Awards: Awards: URTI Grand Prix for Author’s Documentary, Monte Carlo International TV Festival. International Federation of Film Critics (FIPRESCI) Award, 2012 Thessaloniki International Documentary Festival. Orpheus Award for Best Documentary and Audience award at the Los Angeles Greek Film Festival 2012.
Greece, 2011, 105 min, Chicago Premiere
Writer/Director: Panagiotis Fafoutis
Adam and Eve, exotic birds, creepy crawly snakes and juicy red apples dancing to samba and techno: four interlocking stories about people desperately trying to rescue or escape their relationships during the Patras Mardi Gras’ intoxicating atmosphere. Marianna secretly returns from Britain to surprise her boyfriend, only to find out she is the one to be surprised; Eugenia hesitates to tell her daughter about her relationship with a much younger man when she realizes her daughter is secretly infatuated with him; Nikos is using the carnival as an excuse to confess his love to his unsuspecting boss; Ilias, in middle-age-crisis, does whatever it takes trying to make his cavorting wife come home.
FISH N’ CHIPS
Cyprus/Greece, 2011, 102 min, Chicago Premiere
Writer/Director: Elias Demetriou
Andy, a hard-working Cypriot immigrant in London who deep-fries his way into oblivion, decides to return to Cyprus. Having slaved away his entire life, he finally opens his very own chip shop. But his dream turns into a nightmare, as he seems to have overlooked a small detail: Cyprus just isn’t London!
Awards: Best first time director at the 2012 Hellenic Film Academy Awards, Audience Award and Best actor at the 2012 Cyprus Film Days, Best script at the 2nd Corinthian Film Festival.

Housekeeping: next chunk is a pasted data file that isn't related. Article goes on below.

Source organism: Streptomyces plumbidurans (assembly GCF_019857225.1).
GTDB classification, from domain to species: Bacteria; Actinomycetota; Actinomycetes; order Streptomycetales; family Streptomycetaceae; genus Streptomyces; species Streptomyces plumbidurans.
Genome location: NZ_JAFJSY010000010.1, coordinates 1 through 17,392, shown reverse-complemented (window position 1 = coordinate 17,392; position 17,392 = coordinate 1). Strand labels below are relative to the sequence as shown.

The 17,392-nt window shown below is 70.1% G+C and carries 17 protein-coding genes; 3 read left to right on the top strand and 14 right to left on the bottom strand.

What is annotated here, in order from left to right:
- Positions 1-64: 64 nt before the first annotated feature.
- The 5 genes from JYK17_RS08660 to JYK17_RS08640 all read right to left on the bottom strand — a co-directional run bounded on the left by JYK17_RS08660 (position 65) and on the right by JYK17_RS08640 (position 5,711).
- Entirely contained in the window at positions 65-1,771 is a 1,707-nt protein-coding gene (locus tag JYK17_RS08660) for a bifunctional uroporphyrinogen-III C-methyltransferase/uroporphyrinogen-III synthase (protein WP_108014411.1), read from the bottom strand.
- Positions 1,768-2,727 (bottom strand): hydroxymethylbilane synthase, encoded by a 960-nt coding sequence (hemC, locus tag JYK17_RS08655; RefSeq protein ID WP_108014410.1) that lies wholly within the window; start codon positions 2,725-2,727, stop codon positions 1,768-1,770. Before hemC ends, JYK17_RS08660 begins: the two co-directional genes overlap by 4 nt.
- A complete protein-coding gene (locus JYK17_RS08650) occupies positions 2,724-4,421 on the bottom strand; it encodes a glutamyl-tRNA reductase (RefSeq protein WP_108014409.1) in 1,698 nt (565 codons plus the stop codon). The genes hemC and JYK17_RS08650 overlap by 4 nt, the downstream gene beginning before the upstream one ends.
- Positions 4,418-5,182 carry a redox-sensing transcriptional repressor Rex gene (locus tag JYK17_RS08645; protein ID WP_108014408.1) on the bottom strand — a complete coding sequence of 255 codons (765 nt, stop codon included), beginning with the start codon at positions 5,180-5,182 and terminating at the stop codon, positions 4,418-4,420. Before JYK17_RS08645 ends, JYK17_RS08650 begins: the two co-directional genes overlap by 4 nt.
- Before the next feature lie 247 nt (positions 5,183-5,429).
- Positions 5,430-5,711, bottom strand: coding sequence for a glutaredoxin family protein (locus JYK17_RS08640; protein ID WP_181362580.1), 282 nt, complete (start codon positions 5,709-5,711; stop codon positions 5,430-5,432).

Greece, 2011, 77 min, Chicago Premiere
Writer/Director/Producer: Stelios Kammitsis
It’s August in Athens. Three friends during their last night before they leave for Berlin and a new life, come face to face with unpredictable events that reveal aspects of their characters, which they have kept hidden from each other.
WELCOME TO ALL SAINTS
Greece, 2011, 88 min
Writer/Director: Sotiris Goritsas
A young medical intern begins his career at the “All Saints” Hospital. It is here that he discovers that everyone who works in the Greek public sector is part of an absurd tragicomedy. He finds out how a system, designed for the well-being of everyone, has become an insane instrument of torture that grinds people down, whether they’re a saint or not.
THE OTHER TOWN
Turkey 2011, 45 min, US Premiere
Director: Nefin Din?
Why do neighbors fight? Why do the world’s ethnic or religious groups experience mutual hatred and suspicion? The documentary explores the negative feelings of Greek town, Dimitsana, and a Turkish town, Birgi, towards the “Other.” Bitter sentiments and prejudices are widespread in both societies. Locals of all ages are caught in a web of stereotypes that impedes bilateral relationships between Turkey and Greece. Similar situations exist in many other societies around the world.
“The Other Town” examines the key issues of why peace is sometimes so difficult to achieve, and why hate is constantly reproduced in public life. While visiting the two towns and talking with the inhabitants during the span of a year, the documentary’s makers come to understand that bad relations between the nations exist not so much due to the turbulent past, but due to contemporary nationalistic mentalities and education.
Greece, 2011, 59 min, US Premiere
Writer/Director: Menelaos Karamaghiolis
?ll the way from Astoria N.Y., Theodoros Kolokotronis, a second-generation Greek-American, returns to Greece, seeking the historical traces of his name-sake, the glorious General of the Greek War of Independence (1821). This search becomes a concise guide to the multi-faceted identity of the Greeks: ancient symbols that have survived or are being revived, proud descendants of the 1821 heroes, students’ parades and pageants, paint a vivid picture of the contradictions of modern Greece, a country that copes with a huge crisis, armed with her memories.
SUPER DEMETRIOS Greece, 2011, 109 min, Chicago Premiere Director: Georgios Papaioannou
In a surreal, parallel Universe, Thessaloniki has its very own superhero: Super Demetrius. Posing as Dimitris Christoforides, journalist for the Golden Jerusalem magazine, he fights for truth, justice and the ‘Greco-Christian’ ideal!
Award: Audience Award at the 52th Thessaloniki International Film Festival.